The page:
At a two-day summit jointly convened by AAMI and the Food and Drug Administration (FDA), nearly 250 experts debated an issue of critical importance for patient safety—how to improve the reprocessing of reusable medical devices, with solutions such as better device design, clearer instructions, more training, and better pay for sterile processing technicians.
"We are asking people who could make more at Burger King to do high-risk, highly technical and challenging processes under adverse conditions with little training, and little support," says Ramona Conner, manager of standards and recommended practices with the Association of periOperative Registered Nurses (AORN).
Conner was one of many speakers at the Oct. 11-12 AAMI / FDA Medical Device Reprocessing Summit, held at the agency’s White Oak Campus in Silver Spring, Md. Reusable medical devices, such as endoscopes and forceps, that are improperly cleaned and sterilized, can be contaminated with blood, tissue, and other biological material, allowing potentially dangerous microbes to survive. The FDA has focused attention on the issue in the wake of reports about patients getting sick after being exposed to contaminated devices.
At the summit, sterile processing managers, technicians, regulatory affairs professionals, clinicians, nurses, clinical engineers, industry representatives, and regulators prioritized the challenges to safe reprocessing. The challenges included high technician turnover, poorly designed devices, and what many described as complicated instructions for use (IFU) from manufacturers regarding cleaning.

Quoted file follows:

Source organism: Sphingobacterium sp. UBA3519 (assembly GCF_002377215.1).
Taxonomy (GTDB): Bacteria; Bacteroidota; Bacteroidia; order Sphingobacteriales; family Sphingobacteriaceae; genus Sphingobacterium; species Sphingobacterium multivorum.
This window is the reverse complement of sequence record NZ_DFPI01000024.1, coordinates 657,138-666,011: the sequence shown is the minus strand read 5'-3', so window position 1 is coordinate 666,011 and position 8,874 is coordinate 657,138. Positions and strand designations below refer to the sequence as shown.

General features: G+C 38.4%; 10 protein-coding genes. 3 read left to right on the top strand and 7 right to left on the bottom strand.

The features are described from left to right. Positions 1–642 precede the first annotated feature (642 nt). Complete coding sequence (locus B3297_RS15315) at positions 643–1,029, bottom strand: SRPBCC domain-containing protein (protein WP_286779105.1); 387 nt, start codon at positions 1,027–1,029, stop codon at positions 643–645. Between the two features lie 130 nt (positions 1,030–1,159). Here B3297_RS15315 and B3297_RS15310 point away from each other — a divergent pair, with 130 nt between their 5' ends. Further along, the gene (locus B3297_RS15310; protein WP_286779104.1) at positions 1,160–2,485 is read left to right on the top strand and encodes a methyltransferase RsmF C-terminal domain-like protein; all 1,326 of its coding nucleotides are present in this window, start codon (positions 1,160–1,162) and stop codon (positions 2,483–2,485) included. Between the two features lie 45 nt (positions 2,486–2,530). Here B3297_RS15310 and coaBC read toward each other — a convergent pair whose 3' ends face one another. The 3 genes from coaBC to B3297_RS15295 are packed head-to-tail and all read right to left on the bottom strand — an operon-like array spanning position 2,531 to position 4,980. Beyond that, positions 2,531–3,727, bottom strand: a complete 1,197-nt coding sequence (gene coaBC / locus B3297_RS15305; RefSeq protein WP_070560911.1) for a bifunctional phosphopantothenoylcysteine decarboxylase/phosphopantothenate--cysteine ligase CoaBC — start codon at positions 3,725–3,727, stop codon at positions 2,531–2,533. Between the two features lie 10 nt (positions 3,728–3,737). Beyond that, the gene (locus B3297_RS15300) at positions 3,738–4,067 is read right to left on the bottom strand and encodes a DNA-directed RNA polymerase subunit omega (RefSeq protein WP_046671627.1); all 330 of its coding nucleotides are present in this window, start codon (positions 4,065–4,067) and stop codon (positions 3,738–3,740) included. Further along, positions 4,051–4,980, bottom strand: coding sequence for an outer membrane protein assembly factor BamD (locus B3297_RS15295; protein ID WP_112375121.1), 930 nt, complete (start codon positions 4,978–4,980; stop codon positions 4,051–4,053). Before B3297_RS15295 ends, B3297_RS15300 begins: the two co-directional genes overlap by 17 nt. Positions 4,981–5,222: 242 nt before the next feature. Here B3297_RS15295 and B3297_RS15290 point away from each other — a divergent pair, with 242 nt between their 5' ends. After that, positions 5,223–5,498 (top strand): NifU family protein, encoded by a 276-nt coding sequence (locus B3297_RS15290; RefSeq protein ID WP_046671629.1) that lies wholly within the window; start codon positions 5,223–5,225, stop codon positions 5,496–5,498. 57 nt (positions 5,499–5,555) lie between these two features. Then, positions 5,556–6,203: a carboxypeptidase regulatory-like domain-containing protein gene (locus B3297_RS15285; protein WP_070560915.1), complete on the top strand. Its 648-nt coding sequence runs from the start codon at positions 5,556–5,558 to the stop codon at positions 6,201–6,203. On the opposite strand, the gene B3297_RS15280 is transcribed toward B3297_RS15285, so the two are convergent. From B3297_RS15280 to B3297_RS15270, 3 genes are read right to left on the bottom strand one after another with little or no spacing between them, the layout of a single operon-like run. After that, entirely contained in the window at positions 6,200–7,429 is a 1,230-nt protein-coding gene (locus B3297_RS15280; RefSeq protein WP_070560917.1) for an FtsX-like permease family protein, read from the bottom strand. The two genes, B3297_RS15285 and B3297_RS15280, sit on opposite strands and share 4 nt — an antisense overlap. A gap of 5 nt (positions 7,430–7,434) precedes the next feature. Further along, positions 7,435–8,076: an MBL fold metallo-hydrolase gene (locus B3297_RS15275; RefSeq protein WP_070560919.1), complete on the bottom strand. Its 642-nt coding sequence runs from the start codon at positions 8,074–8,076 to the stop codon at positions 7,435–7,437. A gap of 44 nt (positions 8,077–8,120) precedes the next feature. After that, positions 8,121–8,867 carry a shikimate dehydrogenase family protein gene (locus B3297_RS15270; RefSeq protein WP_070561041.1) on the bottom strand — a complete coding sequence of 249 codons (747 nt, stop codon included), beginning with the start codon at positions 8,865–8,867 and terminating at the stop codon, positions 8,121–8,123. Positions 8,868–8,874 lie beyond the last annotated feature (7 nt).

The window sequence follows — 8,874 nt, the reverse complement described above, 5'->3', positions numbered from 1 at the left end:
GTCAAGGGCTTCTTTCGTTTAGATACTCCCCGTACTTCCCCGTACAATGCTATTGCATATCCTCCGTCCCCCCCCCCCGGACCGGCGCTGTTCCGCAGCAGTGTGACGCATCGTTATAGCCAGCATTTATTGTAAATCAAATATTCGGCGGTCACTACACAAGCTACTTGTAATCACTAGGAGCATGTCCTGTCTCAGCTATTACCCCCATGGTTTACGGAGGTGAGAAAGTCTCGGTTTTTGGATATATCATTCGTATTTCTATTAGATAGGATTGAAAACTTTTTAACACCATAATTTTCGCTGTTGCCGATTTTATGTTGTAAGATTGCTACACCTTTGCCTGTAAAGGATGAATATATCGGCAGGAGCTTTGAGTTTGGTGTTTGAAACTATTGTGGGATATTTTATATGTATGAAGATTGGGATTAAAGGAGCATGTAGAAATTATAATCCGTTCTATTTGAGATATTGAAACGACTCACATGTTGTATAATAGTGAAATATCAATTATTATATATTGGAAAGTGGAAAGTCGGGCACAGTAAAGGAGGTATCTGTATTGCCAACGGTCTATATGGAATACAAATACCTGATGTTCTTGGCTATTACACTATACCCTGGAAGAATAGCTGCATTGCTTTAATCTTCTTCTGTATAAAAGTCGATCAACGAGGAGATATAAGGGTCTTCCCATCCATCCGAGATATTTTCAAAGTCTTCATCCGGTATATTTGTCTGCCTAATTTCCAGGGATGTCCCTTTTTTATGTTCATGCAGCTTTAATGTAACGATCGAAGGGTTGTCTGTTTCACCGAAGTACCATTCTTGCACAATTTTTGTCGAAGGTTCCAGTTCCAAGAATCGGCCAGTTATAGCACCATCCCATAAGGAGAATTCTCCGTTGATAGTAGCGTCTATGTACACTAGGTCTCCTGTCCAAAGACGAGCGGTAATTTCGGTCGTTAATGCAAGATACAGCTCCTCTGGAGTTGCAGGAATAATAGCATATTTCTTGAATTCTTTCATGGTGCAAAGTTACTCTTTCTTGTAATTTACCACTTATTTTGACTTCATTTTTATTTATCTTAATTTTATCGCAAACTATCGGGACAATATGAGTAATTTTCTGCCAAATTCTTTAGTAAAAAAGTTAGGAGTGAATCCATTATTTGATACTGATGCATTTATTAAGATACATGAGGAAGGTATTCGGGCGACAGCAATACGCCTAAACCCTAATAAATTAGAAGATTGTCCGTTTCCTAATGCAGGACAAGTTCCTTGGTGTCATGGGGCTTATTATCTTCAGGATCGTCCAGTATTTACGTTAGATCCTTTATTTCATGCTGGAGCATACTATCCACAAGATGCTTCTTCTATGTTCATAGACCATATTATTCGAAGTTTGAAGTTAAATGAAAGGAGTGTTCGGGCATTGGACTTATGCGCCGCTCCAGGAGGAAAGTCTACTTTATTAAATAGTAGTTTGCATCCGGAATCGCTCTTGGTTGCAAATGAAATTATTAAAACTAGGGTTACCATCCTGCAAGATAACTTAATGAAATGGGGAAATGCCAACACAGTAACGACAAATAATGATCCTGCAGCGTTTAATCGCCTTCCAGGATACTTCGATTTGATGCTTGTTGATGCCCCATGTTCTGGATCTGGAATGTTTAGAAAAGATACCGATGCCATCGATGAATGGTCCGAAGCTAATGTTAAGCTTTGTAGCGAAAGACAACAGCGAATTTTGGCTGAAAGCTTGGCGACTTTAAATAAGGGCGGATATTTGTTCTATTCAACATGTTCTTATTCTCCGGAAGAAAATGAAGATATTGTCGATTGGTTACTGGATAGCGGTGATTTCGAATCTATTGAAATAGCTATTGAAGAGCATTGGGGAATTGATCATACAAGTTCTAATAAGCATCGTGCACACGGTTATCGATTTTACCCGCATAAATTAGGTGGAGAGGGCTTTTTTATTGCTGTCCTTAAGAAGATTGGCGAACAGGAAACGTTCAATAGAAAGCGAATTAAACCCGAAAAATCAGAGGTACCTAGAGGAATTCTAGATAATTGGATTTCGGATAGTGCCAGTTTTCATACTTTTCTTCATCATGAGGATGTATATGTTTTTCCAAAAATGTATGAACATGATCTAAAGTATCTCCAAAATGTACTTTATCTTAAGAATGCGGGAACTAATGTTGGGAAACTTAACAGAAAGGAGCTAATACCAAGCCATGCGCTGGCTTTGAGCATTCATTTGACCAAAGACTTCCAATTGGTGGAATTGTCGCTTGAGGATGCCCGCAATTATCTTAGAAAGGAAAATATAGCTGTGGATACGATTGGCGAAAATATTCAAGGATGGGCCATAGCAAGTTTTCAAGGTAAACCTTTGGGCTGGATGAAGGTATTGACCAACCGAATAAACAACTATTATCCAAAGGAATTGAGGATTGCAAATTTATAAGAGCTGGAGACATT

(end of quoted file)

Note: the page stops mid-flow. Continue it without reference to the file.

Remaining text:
Sterile processing departments are required by the Joint Commission and other accreditation organizations to clean and disinfect a reusable device per the manufacturer’s IFU. But that is a lot harder than it looks, some speakers said.
"Some of these instructions are quite cumbersome," said Sue Klacik, corporate director of the International Association of Healthcare Central Service Materiel Management and manager of central services at St. Elizabeth Health Center in Youngstown, Ohio.
Speakers said that most IFUs are more than 75 pages long, and sometimes give conflicting or confusing instructions. "We should have standard definitions, standard soaking times, brushing, and rinsing directions," says Linda Condon, head of sterile processing for Johns Hopkins Hospitals in Baltimore. "Make the cleaning instruction simple and concise."
The devices themselves have also become more complex and harder to clean, says Victoria Hitchins, research microbiologist at the Office of Science and Engineering Laboratories in FDA’s Center for Devices and Radiological Health. "Today, you can’t see if the inside of the device is visibly clean due to long and/or narrow, opaque lumens and hinges."
"Good instrument design is the first step to safe and effective instrument reprocessing," says Thomas Gilmore, senior manager of product development for cleaning disinfection and sterilization at manufacturer Olympus America Inc. in Allentown, Pa.
Klacik said that manufacturers also need to engage with sterile processing on how a device should be cleaned, just like they do with clinicians on how it should be used. "A lot of times sales reps come in and talk to surgeons and nurses but forget to come down to central services," she says. "Some of the sales reps that do come to the department don’t know the care and cleaning of the instrumentation."
One industry executive urged healthcare personnel to talk to manufacturers about these issues.
"If there are challenges in the field, please bring it to the manufacturer," says Vana Poovala, manager of regulatory affairs for Philips Electronics North America. "Communication, feedback is very important to us to improve our processes. Sometimes we don’t hear from the customers about what their issues are."